People will think I don't have the strength to do the job. Let me hand over to J for this one: "Take yourself seriously, buy tools that are the right size for your hands, and use tools that are the right ones for the job. Above all, never go into a situation you feel uneasy about. Just walk away."

I won't get given the good work, the opportunities, or the breaks. Concentrate on the work that's yours. Other people's work pretty much always looks better, because you don't see problems from a distance. Also, remember that as a long as the work is necessary, it is good - if you're doing work that seems to serve no purpose, or is boring, you need to challenge or ask; it could be you have misunderstood something, or there could be a problem. Remember; the difficult and nasty jobs are a sign of respect.

Going to college will be difficult because there won't be other girls. The women I spoke to said that was not a problem (bar the occasional off-colour joke from academics). Some had positively enjoyed it.  But blokish environments were discussed by everyone, and there were lots of different strategies. Being thick skinned or not particularly caring what other people thought of them helped to an extent, as did standing up for yourself and making it clear what is and isn't acceptable. Calling people out on nasty banter helped make working environments a nicer place. But so did being friendly, effective and reliable, or as one person put it, "so good no-one can say you shouldn't be there."

Male colleagues will get more respect or pay than me for doing the same things/will claim my work as theirs.  The main comfort I had to offer here is that often these things will happen (and from a senior female worker saying, dryly, "In practice we are strongly discouraged from comparing salaries" to an academic talking about how, the higher you get, the less likely you are to see someone who isn't a straight white male, it clearly did happen) was that these things also happen because you are young and inexperienced, and these will both improve over time.

There was also a question I prepared, but didn't use -- about having children (pick a company with established processes/procedures, continue some work or study during your maternity break(s), make sure that you're in a well-run workplace) but none of the girls were interested in that!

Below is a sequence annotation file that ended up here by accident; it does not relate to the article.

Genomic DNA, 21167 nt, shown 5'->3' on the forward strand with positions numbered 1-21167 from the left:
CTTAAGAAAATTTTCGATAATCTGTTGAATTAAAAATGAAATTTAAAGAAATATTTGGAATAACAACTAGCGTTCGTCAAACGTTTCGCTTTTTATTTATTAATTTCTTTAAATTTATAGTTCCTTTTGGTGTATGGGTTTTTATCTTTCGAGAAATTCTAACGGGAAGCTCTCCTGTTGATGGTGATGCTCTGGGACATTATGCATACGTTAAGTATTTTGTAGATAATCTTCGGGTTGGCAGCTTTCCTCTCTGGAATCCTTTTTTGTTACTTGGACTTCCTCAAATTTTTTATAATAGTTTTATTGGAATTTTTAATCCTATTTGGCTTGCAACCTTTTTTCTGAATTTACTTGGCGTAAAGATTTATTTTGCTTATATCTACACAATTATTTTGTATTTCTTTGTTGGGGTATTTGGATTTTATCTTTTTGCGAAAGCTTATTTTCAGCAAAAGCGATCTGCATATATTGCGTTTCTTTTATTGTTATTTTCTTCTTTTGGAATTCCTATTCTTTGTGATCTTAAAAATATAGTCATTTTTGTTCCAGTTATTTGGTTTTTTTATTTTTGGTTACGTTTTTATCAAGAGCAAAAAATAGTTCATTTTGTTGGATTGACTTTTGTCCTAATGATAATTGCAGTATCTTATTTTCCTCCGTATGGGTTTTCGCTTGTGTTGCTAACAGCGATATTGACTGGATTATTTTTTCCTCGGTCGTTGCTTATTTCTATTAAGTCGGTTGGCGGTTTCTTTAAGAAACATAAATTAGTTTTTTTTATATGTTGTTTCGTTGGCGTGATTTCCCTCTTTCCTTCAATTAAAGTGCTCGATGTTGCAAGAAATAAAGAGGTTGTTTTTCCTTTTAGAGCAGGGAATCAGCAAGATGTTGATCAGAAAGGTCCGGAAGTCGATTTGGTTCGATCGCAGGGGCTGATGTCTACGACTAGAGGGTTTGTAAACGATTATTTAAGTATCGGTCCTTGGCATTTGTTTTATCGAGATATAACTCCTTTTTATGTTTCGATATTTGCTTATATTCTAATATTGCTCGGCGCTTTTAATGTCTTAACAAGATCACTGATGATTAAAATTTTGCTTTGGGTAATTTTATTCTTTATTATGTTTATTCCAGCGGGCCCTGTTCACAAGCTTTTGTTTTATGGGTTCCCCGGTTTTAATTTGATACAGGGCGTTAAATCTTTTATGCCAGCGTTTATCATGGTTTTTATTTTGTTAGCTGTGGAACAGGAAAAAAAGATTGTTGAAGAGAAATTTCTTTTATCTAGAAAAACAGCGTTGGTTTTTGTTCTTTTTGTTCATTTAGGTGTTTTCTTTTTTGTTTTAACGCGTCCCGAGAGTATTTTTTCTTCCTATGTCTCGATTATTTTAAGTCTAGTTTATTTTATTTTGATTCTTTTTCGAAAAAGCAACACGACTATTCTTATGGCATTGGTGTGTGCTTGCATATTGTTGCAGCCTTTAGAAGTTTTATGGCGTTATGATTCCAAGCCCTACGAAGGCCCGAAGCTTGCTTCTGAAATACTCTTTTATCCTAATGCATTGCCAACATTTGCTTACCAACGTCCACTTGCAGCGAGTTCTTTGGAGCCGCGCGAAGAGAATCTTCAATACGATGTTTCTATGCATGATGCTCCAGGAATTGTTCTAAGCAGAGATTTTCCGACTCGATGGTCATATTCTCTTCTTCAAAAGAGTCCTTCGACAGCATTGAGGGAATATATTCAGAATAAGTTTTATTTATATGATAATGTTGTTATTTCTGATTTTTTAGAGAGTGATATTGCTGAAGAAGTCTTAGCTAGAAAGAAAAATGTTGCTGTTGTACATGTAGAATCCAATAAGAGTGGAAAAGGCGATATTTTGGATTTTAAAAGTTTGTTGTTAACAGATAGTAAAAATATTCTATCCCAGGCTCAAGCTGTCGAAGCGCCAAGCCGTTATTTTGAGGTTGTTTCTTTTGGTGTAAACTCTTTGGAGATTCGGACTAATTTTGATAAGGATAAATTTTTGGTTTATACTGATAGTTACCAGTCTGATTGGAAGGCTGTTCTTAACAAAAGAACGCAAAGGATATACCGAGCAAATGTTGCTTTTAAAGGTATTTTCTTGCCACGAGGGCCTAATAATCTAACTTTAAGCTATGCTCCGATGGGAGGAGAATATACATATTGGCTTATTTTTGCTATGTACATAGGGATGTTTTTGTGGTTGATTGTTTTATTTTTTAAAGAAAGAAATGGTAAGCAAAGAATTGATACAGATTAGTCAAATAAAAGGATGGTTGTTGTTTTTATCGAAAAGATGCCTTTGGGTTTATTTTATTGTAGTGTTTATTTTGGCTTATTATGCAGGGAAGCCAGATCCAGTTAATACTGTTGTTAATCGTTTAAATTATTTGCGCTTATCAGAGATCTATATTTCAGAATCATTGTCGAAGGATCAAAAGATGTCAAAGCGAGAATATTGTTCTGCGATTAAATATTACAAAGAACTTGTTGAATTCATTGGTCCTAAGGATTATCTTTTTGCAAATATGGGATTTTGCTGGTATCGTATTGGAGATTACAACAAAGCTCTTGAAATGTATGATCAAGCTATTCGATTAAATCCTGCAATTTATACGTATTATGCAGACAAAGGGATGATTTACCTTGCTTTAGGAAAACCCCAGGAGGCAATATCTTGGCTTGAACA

There was also a question I was asked and hadn't prepared for: I am worried people will refuse to work with me because of their religious or cultural background.

Hmmm. Tricky one.

5. Not much queuing for the loos and more money than I could contemplate

My anonymous poll allowed me to ask about salaries. Starting salaries wandered from £15-25K (although with some notable outliers like my less-than-impressive £7.5K) but current salaries were much more exciting, topping out in the £90K+ zone and averaging around the high £40K zone.

Interestingly there was not a clear relationship between salary and level of qualification. My investigation suggested that technical specialisation into a particularly desirable fields may have been the single biggest factor in raising salary after simply being good at what you do - but predicting what will be crucial infrastructure and what will be just useful transferable skills may not be possible!

They also spoke about other benefits of being part of a cherished and valued minority (and mild annoyances, like being asked to pose for photos for company brochures a lot) after all, most of the workplaces knew that they should have more than just a couple of women in the workplace. Those individuals and organisations that didn't (and I had some hairy stories, not just from small tech and games companies, but from a worker at what one would expect to be a very ethical workplace) were often coming from individuals or workplaces with wider problems, the sort you needed to either solve or leave (and the women I spoke to had done a mixture of both). But they were, on the whole, very positive about their work.

> Can I ask you what you are really looking  forward to in your careers?

> Thank you

The women and men I spoke to all enjoyed the culture in their workplace ("being surrounded by people like me is more important than if they are men or women") and the satisfaction of doing the work they loved. Being surrounded by other people who really care about getting things right, making things work and getting all the details done, properly is really satisfying. Let me hand over again to S, for one last word: